The advantages of a long shot and lack of cuts in film

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The Shining Long Shot
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Something I love spotting in films is the use of a single, long shot. The idea is simple in definition but difficult in practice. Basically it’s one continuous shot that isn’t broken up by a cut to a different angle. It’s something that is very difficult to pull off but when put to practice it is very amazing to see. There are a few examples of that too, which is the point of this article. I’m pretty sure they’re called one shots. Either that or long shots. I’ll probably alternate between the two, don’t worry.

Some films may use the occasional “one shot”, other films are literally built on them. It’s something within the film industry that needs to be explored more than it is. Which is the purpose of this article I suppose, explaining what and why the long shot is used. But the “one shot” can also bring certain amounts of disadvantages if not used correctly. Those will hopefully be explored in as much detail as the correct usage. Still, it’s one of cinemas least talked about experiences. Actually, sod that, they’re so amazing I’ll have to do two articles. So right now, the very best of one shots.

The Shining – Useful Suspense

I recently watched this film for the first time and I always like to incorporate new experiences into my articles. Two scenes in this film stand out to me as particularly brilliant. Both of them contain the child, Danny, riding his tricycle around the hotel. Both the use of sound and lack of cutting makes this one of the best scenes to view.

The use of sound in particular is something I do wan’t to mention. Really it’s because the only sound used is that of Danny’s tricycle and the surface it is riding on. A louder noise when on wood, softer when on carpet. That is the only sound available to the viewer in this scene. You’d be surprised how much this actually adds to the scene. What it does in simplistic terms is add to that tense feeling of not knowing what’s going to happen next.

Because of this, it is complimented very nicely by the style of the camera throughout. A track camera of sorts behind the tricycle gives us the sense that we are seeing almost through the eyes of Danny. We experience the build up as Danny does also. This type of filming is used superbly well throughout the film. Most particularly though, these two scenes here use it best.

Kill Bill – Bathroom scene

I absolutely love Kill Bill: Volume I (2002). By that regard you’d expect me to have seen the second one. Not yet, but I’ll get there. That’s not the point though, the film features an amazing shot. It’s pretty close to the climactic finale of the film and rightly so. Honestly if this were the closing shots of the film, it would have been just as good. Either way what I’m trying to say is that this shot for the film is exceptionally good.

What I like most about this scene is that the timing of the music is impeccable with the introduction of new characters. When a character in all black appears there is an audible shift in the music for that moment. It’s small parts of the scene such as this that make it stand out from the rest.

One aspect in particular I like about this continuous shot is the use of music. What this does really is compliments the scene overall. There’d be a hell of a lot less impact with a different song, let alone no music at all. It just goes to show really that music and cinematography most of the time go hand in hand. Watch the clip above, it’s well worth your time and I couldn’t recommend it enough. Actually, the film as whole is pretty damn good.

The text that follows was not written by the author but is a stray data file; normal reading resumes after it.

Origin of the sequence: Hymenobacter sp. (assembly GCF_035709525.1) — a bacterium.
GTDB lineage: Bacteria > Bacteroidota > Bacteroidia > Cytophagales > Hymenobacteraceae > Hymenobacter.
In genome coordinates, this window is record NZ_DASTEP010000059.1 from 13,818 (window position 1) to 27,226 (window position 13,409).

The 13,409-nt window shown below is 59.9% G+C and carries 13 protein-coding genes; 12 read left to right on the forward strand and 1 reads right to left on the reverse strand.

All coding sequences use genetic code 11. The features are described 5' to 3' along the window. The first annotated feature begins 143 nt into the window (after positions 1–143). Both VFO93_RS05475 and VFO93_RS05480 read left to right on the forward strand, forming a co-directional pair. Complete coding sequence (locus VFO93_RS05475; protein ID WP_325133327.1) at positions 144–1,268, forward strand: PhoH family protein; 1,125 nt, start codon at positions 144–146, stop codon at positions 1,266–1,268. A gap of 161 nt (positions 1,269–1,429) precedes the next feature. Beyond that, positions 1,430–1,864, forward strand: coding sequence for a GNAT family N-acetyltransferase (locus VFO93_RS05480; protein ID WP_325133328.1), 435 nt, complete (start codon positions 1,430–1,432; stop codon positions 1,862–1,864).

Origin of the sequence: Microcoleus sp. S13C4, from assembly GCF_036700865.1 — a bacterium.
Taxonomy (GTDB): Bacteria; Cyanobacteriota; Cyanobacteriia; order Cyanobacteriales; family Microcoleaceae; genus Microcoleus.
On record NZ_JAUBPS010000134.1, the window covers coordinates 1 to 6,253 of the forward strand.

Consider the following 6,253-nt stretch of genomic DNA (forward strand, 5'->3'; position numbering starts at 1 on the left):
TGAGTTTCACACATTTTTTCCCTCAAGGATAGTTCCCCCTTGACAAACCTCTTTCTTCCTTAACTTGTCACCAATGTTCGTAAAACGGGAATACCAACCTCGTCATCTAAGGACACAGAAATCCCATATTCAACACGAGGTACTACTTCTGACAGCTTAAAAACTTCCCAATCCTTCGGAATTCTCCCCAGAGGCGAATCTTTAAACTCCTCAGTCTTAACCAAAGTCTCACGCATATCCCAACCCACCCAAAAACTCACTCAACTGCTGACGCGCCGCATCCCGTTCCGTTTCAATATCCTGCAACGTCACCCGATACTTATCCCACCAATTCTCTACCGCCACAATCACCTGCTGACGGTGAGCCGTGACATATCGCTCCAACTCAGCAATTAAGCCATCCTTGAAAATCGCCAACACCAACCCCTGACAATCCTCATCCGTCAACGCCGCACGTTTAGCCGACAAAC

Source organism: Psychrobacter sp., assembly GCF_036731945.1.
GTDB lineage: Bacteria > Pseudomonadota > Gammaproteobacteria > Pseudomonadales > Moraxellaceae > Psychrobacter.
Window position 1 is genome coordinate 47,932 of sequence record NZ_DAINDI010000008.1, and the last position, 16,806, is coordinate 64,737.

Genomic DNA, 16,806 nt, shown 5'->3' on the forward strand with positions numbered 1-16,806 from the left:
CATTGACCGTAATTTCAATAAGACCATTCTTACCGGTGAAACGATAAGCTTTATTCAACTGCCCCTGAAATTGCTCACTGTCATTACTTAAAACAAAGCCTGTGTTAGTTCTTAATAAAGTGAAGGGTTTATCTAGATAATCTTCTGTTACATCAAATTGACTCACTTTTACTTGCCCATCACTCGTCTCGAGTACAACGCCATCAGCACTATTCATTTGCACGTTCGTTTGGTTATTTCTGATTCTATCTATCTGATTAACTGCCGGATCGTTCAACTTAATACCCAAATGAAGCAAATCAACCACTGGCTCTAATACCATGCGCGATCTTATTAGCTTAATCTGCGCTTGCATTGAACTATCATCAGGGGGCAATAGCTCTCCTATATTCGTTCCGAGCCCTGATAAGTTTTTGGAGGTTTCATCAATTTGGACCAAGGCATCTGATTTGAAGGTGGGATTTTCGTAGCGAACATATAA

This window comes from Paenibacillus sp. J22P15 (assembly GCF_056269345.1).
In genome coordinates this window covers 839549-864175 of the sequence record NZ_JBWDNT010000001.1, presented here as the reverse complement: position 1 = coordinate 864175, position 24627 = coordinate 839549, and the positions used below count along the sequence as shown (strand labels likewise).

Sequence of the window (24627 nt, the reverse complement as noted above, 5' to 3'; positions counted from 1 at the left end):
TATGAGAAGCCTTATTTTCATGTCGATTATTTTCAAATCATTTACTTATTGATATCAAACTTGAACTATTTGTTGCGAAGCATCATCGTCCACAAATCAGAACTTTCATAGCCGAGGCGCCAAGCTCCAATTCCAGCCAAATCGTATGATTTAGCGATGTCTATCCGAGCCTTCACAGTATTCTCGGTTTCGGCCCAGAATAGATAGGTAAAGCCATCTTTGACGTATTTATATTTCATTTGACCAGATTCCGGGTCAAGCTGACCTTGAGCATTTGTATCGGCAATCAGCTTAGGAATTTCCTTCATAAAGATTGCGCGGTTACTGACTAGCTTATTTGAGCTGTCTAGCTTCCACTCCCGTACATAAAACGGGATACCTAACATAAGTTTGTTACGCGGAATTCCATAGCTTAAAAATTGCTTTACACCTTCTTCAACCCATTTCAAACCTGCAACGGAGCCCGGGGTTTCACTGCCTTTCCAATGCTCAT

Birdman – The Entire Damn Film

To show you an actual shot of Birdman: The Unexpected Virtue of Ignorance (2014) in this article would honestly ruin the magic of it. The entire film is edited in a way that makes it look like it is one continuously moving image. Obviously it’s not actually one consistent shot, but it looks so much like one that I can’t not put it on the list.

The beauty of it for me is that the entire narrative is kept in check by this style of editing. Because there is one shot, everything is constantly on the move, we’re never in one place for too long. Even though that is the case, there is still time to construct an excellent narrative. Really it’s a matter of balancing it so that plot and cinematography compliment one another, which they do very well.

Really the beauty of this film is that it all comes down to the way it was shot. It was so beautifully shot and everything needed to be truly perfect for it work in the slightest. Somehow they pulled it off and created one of the most brilliant looking experiences of all time. It really is a testament to film. But that’s the point of the film, isn’t it? An artistic direction that paid off simply for being phenomenal to view.

Conclusion

The real question is whether or not this type of cinematography adds to a film. I’d argue it does. If it didn’t then why would directors like Stanley Kubrick and Quentin Tarantino frequently use it? I’m not saying it’s the best shot a film can do, not at all. There is no best shot a film can do. What I am suggesting though is that, when used right, it can truly make a scene what it is.

Obviously there are examples of where this can go horrendously poorly. But for the most part, continuous shots are pretty popular. If anything they have every right to be popular. Birdman proves that even the illusion of a single shot can be enough to win you an Oscar for Best Picture. Those films that do in fact use them are equally as fun to see.


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